But for all its prophetic punch, Carter's analysis is also deeply frustrating. His dogged adherence to a"fall" thesis of Christian history often is gratingly reductionistic. For example, Carter states that "'[b]etween the fall of Rome in 410 and the sixteenth-century Reformation, Christendom became an `oppressive, a totalitarian religious system, in which the Church became phenomenally wealthy and seriously corrupt.'" Carter cites some compelling examples of the Church's abuse of its power during this period, including efforts to force conversion and suppress religious liberty, forced tithes, and the Crusades. These and other examples Carter provides are indeed horrible.
Carter ignores, however, the many, many positive expressions of genuine Christian faith during this period. Take, for example, the evangelistic and cultural achievements of Irish monks in the sixth century; the founding of Benedictine communities also starting in the sixth century; Thomas Aquinas' magisterial systematization in the thirteenth century; or the work of the Franciscans also starting in the thirteenth century. Or, consider the spiritual and cultural influences that fed into great Medieval works of literature and art, such as, say, Chaucer's Canterbury Tales, Dante's Divine Comedy, or Hans Memling's evocative and moving triptychs. And so on, and so on. And all of this, of course, leaves untold the stories of countless ordinary Christians during these times who undoubtedly tried, within the limitations of their circumstances, to live faithful lives.
The problem here is that Carter's Anabaptist glasses filter out any positive aspects of Medieval Roman Catholic faith in support of the mythos of a pure Anabaptistic remnant stretching back like a crimson thread to the Apostles. The complex tapestry of Christian history, with its often overlapping scenes of beauty and ugliness, is reduced to this one strand. History just isn't that simple.
Carter also fails to engage in any robust fashion with the eschatological implications of his views. Early in the book, Carter suggests that "the mission of the church is to witness to the gospel of Jesus Christ, which means that the transformation of the wider culture in which the church lives will always be a secondary by-product of the church's main mission rather than its primary goal in this age" (emphasis added). This sounds like old-school dispensationalism, in which any effort to reform society was viewed as an illegitimate expression of the "social gospel." In his concluding chapter, however, Carter sounds a seemingly different note: although the kingdom of God "is not present in its fullness and will not be until the unveiling (apocalypse) and appearing (parousia) of Jesus Christ at the end of the age," even today "Jesus reigns, and the kingdom is present wherever his reign is confessed."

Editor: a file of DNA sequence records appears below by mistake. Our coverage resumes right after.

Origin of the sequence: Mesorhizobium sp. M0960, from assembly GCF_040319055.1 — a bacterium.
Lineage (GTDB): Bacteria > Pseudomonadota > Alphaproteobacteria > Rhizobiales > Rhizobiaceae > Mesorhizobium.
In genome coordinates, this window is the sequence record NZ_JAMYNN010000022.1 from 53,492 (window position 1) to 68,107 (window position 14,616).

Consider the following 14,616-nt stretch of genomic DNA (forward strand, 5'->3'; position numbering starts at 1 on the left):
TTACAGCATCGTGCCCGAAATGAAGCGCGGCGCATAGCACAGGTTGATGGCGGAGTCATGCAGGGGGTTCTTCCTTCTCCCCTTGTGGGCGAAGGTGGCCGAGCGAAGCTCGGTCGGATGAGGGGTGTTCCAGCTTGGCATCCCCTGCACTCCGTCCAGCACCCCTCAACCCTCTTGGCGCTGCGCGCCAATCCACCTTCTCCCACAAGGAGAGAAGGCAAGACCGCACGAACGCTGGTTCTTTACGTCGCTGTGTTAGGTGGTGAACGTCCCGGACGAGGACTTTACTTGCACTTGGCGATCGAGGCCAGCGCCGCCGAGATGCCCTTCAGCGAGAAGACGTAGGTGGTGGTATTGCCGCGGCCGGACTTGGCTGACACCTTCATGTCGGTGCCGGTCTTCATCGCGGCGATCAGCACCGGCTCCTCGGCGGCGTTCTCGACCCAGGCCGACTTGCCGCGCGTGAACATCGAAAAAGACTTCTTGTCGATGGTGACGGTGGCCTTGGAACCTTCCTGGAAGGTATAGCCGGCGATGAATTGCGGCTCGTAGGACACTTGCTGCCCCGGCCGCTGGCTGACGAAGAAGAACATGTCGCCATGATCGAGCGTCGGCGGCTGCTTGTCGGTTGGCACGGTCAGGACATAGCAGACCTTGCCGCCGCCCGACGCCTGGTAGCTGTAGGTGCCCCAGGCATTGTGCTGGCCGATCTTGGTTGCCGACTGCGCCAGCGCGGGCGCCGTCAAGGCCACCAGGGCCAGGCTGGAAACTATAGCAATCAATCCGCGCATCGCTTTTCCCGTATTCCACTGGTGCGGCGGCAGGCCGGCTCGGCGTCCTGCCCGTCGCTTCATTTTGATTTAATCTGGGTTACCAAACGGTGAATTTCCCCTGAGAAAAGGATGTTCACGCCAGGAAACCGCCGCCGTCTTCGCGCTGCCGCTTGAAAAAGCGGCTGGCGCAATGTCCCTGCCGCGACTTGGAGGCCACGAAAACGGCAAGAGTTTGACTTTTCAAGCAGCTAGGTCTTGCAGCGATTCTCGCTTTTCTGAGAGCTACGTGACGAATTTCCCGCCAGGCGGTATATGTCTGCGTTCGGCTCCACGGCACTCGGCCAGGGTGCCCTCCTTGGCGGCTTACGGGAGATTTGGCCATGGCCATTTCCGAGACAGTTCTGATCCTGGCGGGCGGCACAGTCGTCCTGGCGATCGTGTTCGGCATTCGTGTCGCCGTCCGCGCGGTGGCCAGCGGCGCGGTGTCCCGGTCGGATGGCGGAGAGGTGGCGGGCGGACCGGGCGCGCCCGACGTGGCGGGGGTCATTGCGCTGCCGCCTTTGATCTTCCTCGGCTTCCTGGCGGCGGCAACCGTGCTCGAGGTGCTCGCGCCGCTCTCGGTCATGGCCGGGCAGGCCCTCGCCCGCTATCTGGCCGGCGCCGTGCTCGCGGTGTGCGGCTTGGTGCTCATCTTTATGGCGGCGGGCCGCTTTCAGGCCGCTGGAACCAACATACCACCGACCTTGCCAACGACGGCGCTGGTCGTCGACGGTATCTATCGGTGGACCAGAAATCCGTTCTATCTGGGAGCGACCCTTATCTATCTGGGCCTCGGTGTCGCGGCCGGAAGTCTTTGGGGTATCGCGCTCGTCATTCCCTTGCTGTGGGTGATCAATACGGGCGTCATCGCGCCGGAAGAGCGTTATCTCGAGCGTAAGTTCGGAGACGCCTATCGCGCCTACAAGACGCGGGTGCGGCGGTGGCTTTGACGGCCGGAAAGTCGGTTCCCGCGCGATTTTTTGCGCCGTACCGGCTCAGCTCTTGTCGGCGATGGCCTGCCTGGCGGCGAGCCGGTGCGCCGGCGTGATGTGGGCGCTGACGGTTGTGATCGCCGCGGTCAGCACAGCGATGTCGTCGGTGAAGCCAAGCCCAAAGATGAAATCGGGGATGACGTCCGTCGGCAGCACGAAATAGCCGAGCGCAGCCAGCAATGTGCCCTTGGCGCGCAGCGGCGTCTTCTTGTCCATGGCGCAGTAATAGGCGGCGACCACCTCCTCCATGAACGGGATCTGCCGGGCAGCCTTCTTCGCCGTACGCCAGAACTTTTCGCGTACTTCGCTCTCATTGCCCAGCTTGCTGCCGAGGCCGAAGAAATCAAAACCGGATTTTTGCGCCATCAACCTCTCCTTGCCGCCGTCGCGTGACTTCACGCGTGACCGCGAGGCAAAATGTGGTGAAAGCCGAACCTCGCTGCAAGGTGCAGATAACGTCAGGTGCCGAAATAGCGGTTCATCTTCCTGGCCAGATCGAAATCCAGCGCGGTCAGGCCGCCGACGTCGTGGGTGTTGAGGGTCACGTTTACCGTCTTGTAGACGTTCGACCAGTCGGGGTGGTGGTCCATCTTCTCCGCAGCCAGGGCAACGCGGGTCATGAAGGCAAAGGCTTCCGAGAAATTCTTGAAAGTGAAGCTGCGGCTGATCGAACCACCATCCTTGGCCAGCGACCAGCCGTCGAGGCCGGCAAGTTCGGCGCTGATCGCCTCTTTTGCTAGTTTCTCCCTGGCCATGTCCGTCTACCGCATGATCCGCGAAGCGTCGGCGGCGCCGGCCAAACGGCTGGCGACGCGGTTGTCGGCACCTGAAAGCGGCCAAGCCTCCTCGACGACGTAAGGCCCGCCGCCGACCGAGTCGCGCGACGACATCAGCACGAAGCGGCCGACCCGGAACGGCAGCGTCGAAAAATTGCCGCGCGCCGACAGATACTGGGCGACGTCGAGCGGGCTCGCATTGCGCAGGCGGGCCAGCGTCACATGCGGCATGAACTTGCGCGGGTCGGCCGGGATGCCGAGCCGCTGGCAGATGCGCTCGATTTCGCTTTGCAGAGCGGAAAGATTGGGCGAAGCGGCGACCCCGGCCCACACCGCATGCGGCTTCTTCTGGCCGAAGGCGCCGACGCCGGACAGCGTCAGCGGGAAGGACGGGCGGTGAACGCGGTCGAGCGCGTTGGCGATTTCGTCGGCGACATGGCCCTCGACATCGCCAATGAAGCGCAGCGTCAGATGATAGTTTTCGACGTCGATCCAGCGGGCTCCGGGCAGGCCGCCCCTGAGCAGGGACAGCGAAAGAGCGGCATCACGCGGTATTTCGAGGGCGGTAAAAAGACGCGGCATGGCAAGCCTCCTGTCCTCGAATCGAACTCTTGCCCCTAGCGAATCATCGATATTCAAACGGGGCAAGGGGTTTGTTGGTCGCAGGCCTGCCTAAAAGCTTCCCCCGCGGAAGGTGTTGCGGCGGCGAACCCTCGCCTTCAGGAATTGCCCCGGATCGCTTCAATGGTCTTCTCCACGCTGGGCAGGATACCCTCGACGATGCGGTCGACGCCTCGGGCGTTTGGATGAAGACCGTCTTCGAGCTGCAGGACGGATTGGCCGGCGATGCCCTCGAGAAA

The "already-not-yet" perspective on the Kingdom of God, however, seems to suggest a more active role for the Church "in this age" than merely that of a witness to the gospel. Unfortunately, many streams of Christian political engagement that draw from this more robust understanding of the Kingdom, including the neo-Calvinism that fuels much of the Religious Right, have become snagged in the quest for political power. But why can't a Reformed Kuyperian / Dooyeweerdian eschatological sense of redeeming culture mesh with Carter's Anabaptistic focus on non-violence? And why can't these perspectives then blend with a chastened natural theology, which takes Barth's critique to heart but which nevertheless recognizes, with Aquinas, Augustine, and contemporary Catholic social theory, that faith seeks understanding, an understanding that can be communicated at least in some degree to anyone possessing the image of God? Perhaps then we could more closely approach a thoroughly Biblical ethic of cultural engagement, which draws from all the riches of scripture and the diverse Christian tradition, including Jesus' teachings about power and violence.